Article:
Mercury-containing oxides offer new perspective on mechanism of superconductivity

Apr 15, 2011
Figure 1: The crystal structure of HgxReO3. The mercury (Hg) atoms are shown in blue, oxygen (O) in red and rhenium (Re) in brown. Credit: 2011 The American Physical Society

(PhysOrg.com) -- To diversify the applications of superconductors that currently operate at chilly temperatures below 135 kelvin (K), scientists are searching for new classes of superconducting materials that will show this property at warmer temperatures. Now, a research team in Japan has synthesized a promising new class of superconductors1, made of Hg0.44ReO3, where an unusual motion of the mercury (Hg) atoms enhances superconducting properties at temperatures up to 7.7 K.

The Dutch physicist Heike Kamerlingh Onnes discovered one hundred years ago, when he noticed that the of mercury dropped to zero suddenly at 4.2 K. are now used routinely in scanners.

In classical superconductors such as mercury, superconductivity arises through the combined vibrations of the atoms in the crystal. This makes the crystal structure a key factor for the superconducting properties of a material. In the case of HgxReO3, the consists of rhenium (Re) and oxygen (O) building blocks. In the empty spaces between them, the mercury atoms arrange in chains (Fig. 1). However, some of the available places along these chains lack mercury atoms, and the team’s work suggests that this leads to an arrangement of paired mercury atoms.

"These pairs move within the channel in an oscillatory motion known as rattling", explains team-member Ayako Yamamoto from the RIKEN Advanced Science Institute in Wako. The rattling vibrations provide a strong feedback for the electrons, and therefore reinforce superconductivity in the material. In comparison to a similar structure lacking mercury pairs, the superconducting temperature of Hg0.44ReO3 at 7.7 K is almost twice as high. "Despite remaining below the present record of 135 K for a superconductor, there is potential for improving operation temperatures", says Yamamoto. “The application of pressure increases the superconducting temperature to 11.1 K, and this could mean that for the right crystal structure further enhancement is possible.”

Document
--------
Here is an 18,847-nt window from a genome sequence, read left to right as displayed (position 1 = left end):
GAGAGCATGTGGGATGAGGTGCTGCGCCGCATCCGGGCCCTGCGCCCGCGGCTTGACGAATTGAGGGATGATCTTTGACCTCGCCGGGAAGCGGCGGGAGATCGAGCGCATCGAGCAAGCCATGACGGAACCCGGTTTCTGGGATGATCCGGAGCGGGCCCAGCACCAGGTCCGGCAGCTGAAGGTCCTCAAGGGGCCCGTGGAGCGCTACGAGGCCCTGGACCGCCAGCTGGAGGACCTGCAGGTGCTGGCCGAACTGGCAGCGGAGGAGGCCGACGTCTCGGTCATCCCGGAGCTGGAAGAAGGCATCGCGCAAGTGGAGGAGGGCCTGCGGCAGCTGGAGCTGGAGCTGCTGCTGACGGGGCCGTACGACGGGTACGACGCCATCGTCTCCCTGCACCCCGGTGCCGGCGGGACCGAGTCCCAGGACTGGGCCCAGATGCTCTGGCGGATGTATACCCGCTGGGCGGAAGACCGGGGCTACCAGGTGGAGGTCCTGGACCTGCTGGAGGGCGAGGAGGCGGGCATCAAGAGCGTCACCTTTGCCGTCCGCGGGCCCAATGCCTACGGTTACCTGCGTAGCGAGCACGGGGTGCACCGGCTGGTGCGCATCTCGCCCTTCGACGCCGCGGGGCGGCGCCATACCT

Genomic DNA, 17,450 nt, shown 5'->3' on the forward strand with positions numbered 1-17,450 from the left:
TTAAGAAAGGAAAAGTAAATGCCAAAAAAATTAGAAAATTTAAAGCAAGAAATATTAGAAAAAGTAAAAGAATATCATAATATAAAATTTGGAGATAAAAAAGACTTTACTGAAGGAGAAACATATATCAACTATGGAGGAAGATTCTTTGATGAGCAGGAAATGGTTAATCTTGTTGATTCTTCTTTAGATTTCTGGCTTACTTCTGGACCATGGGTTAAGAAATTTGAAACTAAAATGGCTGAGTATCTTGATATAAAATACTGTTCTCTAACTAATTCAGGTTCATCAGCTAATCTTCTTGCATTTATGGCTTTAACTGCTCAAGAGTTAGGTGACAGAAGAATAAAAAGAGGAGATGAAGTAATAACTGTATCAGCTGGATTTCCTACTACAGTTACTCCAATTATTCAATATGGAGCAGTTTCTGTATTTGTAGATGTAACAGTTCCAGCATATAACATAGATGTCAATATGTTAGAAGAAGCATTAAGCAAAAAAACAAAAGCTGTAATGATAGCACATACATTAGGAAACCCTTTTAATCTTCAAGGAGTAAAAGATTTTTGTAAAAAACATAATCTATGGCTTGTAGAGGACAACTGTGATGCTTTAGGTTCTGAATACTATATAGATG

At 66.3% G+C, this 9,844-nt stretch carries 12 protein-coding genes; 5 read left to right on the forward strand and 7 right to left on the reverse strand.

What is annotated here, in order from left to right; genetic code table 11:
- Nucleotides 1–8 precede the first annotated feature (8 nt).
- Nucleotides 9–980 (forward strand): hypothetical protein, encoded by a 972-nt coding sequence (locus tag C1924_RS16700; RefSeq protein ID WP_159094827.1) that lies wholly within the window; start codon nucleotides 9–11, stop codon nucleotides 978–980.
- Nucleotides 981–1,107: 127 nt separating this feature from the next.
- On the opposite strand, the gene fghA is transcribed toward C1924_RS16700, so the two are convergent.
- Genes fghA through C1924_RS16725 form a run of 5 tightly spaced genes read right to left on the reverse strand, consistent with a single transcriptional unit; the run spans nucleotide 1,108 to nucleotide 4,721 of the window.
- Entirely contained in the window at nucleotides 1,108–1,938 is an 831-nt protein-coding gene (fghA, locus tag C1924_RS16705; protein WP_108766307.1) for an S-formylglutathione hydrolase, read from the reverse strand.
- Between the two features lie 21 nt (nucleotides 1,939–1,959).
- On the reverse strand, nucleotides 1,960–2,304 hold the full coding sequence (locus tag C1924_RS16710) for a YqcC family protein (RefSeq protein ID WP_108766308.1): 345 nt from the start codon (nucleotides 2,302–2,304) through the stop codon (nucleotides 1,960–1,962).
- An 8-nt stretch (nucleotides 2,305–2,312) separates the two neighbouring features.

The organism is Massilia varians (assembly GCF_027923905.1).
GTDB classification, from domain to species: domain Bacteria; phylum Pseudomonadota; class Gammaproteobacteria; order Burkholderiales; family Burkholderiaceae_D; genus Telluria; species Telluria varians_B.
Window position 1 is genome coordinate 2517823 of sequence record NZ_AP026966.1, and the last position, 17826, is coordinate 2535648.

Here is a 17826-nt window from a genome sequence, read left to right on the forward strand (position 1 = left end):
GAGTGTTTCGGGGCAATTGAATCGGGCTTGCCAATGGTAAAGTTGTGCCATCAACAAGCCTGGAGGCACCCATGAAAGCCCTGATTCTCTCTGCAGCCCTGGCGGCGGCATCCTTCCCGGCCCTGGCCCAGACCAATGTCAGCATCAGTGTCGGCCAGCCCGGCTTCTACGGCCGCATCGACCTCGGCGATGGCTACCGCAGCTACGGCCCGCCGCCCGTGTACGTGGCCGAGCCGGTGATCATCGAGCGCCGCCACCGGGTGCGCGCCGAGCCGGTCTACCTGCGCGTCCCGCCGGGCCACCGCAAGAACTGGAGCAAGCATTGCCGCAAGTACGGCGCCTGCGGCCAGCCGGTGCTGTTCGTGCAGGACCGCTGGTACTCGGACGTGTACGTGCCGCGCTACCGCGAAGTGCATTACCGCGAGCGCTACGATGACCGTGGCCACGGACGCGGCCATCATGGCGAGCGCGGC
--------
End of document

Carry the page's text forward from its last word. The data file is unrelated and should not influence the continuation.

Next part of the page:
Yamamoto and her colleagues are now working to optimize the crystal structure further—for example, by replacing rhenium with other elements. A better understanding of the influence of the mercury atoms’ rattling motion may also provide better insight into the mechanism of superconductivity in such structures. “Mercury seems to be a magic element in superconductivity, not only for its role in Kamerlingh Onnes’ discovery, but also for the fact that mercury is part of the material with the highest known superconducting temperature, HgBa2Ca2Cu3Ox,” Yamamoto explains. "Once more, is playing a key role for new superconductors," she says.

Explore further: Mathematical description of relationship between thickness, temperature, and resistivity could spur advances

More information: Ohgushi, K., et al. Superconducting phase at 7.7 K in the HgxReO3 compound with a hexagonal bronze structure. Physical Review Letters 106, 017001 (2011). Article

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Macksb
1 / 5 (1) Apr 16, 2011